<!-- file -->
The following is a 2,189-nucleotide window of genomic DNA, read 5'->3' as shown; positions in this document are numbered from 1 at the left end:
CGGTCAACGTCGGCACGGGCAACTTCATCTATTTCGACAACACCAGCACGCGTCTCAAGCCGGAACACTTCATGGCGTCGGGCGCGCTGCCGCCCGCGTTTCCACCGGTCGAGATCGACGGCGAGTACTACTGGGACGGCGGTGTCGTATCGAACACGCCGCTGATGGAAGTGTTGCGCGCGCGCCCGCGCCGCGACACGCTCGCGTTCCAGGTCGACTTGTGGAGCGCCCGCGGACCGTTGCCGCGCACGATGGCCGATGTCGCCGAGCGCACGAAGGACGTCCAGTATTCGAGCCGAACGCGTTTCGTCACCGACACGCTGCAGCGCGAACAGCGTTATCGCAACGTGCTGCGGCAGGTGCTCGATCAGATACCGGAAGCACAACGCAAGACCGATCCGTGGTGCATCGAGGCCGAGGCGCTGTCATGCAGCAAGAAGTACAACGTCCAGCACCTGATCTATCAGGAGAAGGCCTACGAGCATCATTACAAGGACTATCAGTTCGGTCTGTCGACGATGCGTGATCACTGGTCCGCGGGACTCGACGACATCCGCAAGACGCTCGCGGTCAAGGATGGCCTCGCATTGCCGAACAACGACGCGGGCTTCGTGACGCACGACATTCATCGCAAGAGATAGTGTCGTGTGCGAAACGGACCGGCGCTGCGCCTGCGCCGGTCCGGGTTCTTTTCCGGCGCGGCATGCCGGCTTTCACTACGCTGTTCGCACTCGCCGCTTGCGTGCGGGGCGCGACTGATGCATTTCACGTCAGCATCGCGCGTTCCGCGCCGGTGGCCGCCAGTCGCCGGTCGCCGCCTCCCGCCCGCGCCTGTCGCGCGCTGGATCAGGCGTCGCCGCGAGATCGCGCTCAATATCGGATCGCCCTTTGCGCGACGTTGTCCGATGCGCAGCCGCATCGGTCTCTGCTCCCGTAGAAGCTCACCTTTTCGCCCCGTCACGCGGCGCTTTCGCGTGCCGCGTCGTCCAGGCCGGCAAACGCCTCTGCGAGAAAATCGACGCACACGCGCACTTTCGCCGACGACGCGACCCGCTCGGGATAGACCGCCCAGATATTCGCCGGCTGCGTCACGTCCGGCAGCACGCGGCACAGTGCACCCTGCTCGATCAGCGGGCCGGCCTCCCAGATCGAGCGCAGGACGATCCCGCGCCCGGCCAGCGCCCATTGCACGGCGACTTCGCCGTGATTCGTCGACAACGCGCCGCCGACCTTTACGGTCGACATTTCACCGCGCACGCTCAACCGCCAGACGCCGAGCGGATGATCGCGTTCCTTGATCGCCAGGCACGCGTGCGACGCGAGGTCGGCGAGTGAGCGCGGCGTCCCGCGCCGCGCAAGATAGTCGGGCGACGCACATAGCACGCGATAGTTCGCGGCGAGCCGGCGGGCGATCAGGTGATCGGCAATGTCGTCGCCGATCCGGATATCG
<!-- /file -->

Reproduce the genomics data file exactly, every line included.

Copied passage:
The following is a 2,189-nucleotide window of genomic DNA, read 5'->3' as shown; positions in this document are numbered from 1 at the left end:
CGGTCAACGTCGGCACGGGCAACTTCATCTATTTCGACAACACCAGCACGCGTCTCAAGCCGGAACACTTCATGGCGTCGGGCGCGCTGCCGCCCGCGTTTCCACCGGTCGAGATCGACGGCGAGTACTACTGGGACGGCGGTGTCGTATCGAACACGCCGCTGATGGAAGTGTTGCGCGCGCGCCCGCGCCGCGACACGCTCGCGTTCCAGGTCGACTTGTGGAGCGCCCGCGGACCGTTGCCGCGCACGATGGCCGATGTCGCCGAGCGCACGAAGGACGTCCAGTATTCGAGCCGAACGCGTTTCGTCACCGACACGCTGCAGCGCGAACAGCGTTATCGCAACGTGCTGCGGCAGGTGCTCGATCAGATACCGGAAGCACAACGCAAGACCGATCCGTGGTGCATCGAGGCCGAGGCGCTGTCATGCAGCAAGAAGTACAACGTCCAGCACCTGATCTATCAGGAGAAGGCCTACGAGCATCATTACAAGGACTATCAGTTCGGTCTGTCGACGATGCGTGATCACTGGTCCGCGGGACTCGACGACATCCGCAAGACGCTCGCGGTCAAGGATGGCCTCGCATTGCCGAACAACGACGCGGGCTTCGTGACGCACGACATTCATCGCAAGAGATAGTGTCGTGTGCGAAACGGACCGGCGCTGCGCCTGCGCCGGTCCGGGTTCTTTTCCGGCGCGGCATGCCGGCTTTCACTACGCTGTTCGCACTCGCCGCTTGCGTGCGGGGCGCGACTGATGCATTTCACGTCAGCATCGCGCGTTCCGCGCCGGTGGCCGCCAGTCGCCGGTCGCCGCCTCCCGCCCGCGCCTGTCGCGCGCTGGATCAGGCGTCGCCGCGAGATCGCGCTCAATATCGGATCGCCCTTTGCGCGACGTTGTCCGATGCGCAGCCGCATCGGTCTCTGCTCCCGTAGAAGCTCACCTTTTCGCCCCGTCACGCGGCGCTTTCGCGTGCCGCGTCGTCCAGGCCGGCAAACGCCTCTGCGAGAAAATCGACGCACACGCGCACTTTCGCCGACGACGCGACCCGCTCGGGATAGACCGCCCAGATATTCGCCGGCTGCGTCACGTCCGGCAGCACGCGGCACAGTGCACCCTGCTCGATCAGCGGGCCGGCCTCCCAGATCGAGCGCAGGACGATCCCGCGCCCGGCCAGCGCCCATTGCACGGCGACTTCGCCGTGATTCGTCGACAACGCGCCGCCGACCTTTACGGTCGACATTTCACCGCGCACGCTCAACCGCCAGACGCCGAGCGGATGATCGCGTTCCTTGATCGCCAGGCACGCGTGCGACGCGAGGTCGGCGAGTGAGCGCGGCGTCCCGCGCCGCGCAAGATAGTCGGGCGACGCACATAGCACGCGATAGTTCGCGGCGAGCCGGCGGGCGATCAGGTGATCGGCAATGTCGTCGCCGATCCGGATATCG